King Day service calls for nonviolence amid turbulent times AP-US-King-Day-Service, 1st Ld-Writethru
In this March 21, 1965 file photo, Martin Luther King, Jr. and his civil rights marchers cross the Edmund Pettus Bridge in Selma, Ala., heading for the capitol, Montgomery, during a five day, 50 mile walk to protest voting laws. The annual celebration of the Martin Luther King Jr. holiday in his hometown in Atlanta is calling for renewed dedication to nonviolence following a turbulent year. The slain civil rights leader's daughter, the Rev. Bernice King, said in an online church service Monday, Jan. 18, 2021, that physical violence and hateful speech are “out of control” in the aftermath of...
ATLANTA (AP) — Speakers at the annual Martin Luther King Jr. holiday celebration in Atlanta called Monday for a renewed dedication to nonviolence following a turbulent year in which a deadly pandemic, protests over systemic racism and a divisive election capped by an attack on the U.S. Capitol strained Americans' capacity for civility.
“This King holiday has not only come at a time of great peril and physical violence, it has also come during a time of violence in our speech — what we say and how we say it,” said the Rev. Bernice King, the slain civil rights leader's daughter. "It is frankly out of control and we are causing too much harm to one another.”
The coronavirus pandemic forced the annual King Day service at Atlanta's Ebenezer Baptist Church online during the 35th celebration of his birthday as a national holiday. His family was among a sparse group wearing masks and sitting far apart amid mostly empty pews as others delivered remarks remotely.
Bernice King said the toll of the pandemic, lingering outrage over killings of unarmed Black people and the deadly siege in Washington by supporters of President Donald Trump all underscore an urgent need to pursue what her father called “the beloved community” — a world in which conflict is solved nonviolently and compassion dictates policy.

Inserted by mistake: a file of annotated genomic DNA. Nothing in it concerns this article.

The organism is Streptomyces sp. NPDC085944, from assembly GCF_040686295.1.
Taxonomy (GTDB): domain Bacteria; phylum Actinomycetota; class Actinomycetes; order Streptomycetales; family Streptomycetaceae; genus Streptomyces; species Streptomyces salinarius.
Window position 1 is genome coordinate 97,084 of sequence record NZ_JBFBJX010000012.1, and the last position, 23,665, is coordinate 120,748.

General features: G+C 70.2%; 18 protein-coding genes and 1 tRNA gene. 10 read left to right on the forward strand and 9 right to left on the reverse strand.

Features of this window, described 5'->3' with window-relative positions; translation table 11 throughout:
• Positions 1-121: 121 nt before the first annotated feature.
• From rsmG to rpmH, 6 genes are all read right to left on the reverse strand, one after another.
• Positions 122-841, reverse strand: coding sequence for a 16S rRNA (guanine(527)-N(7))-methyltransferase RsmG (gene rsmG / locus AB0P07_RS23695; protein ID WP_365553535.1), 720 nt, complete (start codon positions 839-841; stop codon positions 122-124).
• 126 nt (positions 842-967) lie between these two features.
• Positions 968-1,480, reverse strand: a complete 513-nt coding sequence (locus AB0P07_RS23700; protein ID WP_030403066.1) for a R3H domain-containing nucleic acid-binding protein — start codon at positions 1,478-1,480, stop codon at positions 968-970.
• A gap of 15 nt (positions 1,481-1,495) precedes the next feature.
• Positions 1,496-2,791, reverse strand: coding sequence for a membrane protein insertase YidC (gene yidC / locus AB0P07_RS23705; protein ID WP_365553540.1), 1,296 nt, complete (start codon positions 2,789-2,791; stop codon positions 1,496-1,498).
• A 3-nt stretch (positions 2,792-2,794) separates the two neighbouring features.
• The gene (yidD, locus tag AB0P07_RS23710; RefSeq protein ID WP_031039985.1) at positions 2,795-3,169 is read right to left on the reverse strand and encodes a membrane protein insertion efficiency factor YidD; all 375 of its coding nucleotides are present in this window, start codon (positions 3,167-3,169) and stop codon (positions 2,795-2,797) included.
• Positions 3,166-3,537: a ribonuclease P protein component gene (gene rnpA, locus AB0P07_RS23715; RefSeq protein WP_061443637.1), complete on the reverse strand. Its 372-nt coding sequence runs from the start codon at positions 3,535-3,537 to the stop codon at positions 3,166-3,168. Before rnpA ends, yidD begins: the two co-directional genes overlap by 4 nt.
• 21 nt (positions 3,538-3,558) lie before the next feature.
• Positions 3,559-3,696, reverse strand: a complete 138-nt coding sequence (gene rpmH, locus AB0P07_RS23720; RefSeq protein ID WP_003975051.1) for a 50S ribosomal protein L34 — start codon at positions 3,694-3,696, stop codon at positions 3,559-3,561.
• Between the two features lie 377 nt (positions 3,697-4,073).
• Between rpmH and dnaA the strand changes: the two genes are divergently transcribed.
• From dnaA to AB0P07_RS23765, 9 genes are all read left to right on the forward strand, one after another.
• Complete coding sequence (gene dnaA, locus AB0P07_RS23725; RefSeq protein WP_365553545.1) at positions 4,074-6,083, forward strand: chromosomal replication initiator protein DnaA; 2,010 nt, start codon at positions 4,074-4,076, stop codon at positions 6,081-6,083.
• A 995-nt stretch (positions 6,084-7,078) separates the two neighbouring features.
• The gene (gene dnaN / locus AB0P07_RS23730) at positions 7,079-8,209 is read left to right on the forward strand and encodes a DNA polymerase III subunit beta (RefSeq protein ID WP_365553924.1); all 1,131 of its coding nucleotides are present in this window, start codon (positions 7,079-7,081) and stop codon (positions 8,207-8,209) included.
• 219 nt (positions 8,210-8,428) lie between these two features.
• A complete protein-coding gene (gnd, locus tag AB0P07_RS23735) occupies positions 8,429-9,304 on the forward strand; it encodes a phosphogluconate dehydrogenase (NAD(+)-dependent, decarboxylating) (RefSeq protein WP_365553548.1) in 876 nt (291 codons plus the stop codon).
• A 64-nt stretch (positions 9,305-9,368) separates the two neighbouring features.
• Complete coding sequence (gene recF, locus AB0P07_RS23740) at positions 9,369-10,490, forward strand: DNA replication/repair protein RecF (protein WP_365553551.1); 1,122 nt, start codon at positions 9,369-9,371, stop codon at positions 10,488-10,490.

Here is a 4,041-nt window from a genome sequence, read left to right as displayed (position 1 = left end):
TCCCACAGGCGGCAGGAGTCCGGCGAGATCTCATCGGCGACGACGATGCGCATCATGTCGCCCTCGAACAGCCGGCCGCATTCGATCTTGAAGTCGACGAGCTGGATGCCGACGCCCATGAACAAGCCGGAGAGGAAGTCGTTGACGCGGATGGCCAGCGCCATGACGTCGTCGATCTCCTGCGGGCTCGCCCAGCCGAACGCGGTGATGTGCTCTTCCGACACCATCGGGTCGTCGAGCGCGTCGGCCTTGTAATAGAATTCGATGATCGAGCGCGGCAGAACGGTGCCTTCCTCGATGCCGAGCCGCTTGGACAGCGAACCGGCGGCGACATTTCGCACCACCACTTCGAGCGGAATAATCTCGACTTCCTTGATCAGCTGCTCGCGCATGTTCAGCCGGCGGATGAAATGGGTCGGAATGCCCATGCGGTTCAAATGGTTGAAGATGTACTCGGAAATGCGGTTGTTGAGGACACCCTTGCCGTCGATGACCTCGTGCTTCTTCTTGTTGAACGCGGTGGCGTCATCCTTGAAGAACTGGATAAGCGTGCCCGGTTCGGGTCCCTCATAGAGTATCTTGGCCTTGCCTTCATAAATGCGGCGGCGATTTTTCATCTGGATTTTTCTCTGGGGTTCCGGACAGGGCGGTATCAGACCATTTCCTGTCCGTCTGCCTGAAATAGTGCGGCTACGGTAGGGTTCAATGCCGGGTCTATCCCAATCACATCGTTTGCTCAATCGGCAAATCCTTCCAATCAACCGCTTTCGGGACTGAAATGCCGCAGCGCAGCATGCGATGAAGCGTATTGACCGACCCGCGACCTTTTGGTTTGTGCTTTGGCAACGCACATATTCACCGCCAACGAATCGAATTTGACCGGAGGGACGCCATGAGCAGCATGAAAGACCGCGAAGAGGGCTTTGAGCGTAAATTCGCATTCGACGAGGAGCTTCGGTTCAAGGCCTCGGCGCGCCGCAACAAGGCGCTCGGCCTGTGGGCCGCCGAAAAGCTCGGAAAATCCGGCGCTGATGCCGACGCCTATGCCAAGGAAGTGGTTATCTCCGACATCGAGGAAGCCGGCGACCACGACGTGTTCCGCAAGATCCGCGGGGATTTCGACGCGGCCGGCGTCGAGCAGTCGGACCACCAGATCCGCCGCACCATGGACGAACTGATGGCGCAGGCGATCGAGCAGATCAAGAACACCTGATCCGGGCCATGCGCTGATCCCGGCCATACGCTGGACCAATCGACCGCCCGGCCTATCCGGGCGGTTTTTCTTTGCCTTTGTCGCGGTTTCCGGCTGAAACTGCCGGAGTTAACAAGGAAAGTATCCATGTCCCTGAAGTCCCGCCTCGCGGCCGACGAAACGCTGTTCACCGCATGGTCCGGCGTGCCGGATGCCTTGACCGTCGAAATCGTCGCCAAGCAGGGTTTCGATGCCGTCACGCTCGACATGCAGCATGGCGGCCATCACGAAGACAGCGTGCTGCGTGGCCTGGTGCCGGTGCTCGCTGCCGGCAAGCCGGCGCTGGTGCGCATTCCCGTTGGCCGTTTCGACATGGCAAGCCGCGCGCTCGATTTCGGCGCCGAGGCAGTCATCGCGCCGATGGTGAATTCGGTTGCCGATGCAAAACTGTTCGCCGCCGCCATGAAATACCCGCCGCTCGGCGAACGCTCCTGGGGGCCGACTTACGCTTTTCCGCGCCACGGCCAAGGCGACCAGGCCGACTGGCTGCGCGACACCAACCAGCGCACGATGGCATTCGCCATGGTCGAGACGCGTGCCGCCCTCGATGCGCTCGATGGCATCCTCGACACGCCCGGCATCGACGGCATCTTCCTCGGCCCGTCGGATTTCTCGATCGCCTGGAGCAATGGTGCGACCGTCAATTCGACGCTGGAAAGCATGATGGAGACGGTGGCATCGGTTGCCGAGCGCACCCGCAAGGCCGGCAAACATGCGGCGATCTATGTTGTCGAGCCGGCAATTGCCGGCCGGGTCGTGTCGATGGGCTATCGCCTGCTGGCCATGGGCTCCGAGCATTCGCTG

She quoted her father’s words from more than 50 years ago: "There is such a thing as being too late.”
“We still have a choice today — nonviolent coexistence or violent co-annihilation,” Bernice King said, again reciting the words of her father. "This may well be mankind’s last chance to choose between chaos and community.”
U.S. Sen.-elect Raphael Warnock, Ebenezer's pastor, appealed for unity following his election in a runoff election Jan. 5.
“Let us stand together, let us work together,” Warnock said, calling the COVID-19 pandemic a reminder that all people are “tied together, as Dr. King said, in a single garment of destiny.”
“Because we’re dealing with a deadly airborne disease, my neighbor coughs and I’m imperiled by the cough of my neighbor,” Warnock said. "That doesn’t make my neighbor my enemy. That means that our destiny is tied together.”
Martin Luther King Jr. was assassinated on April 4, 1968, while supporting striking sanitation workers in Memphis, Tennessee. Had he lived, he would have turned 92 on his birthday last Friday.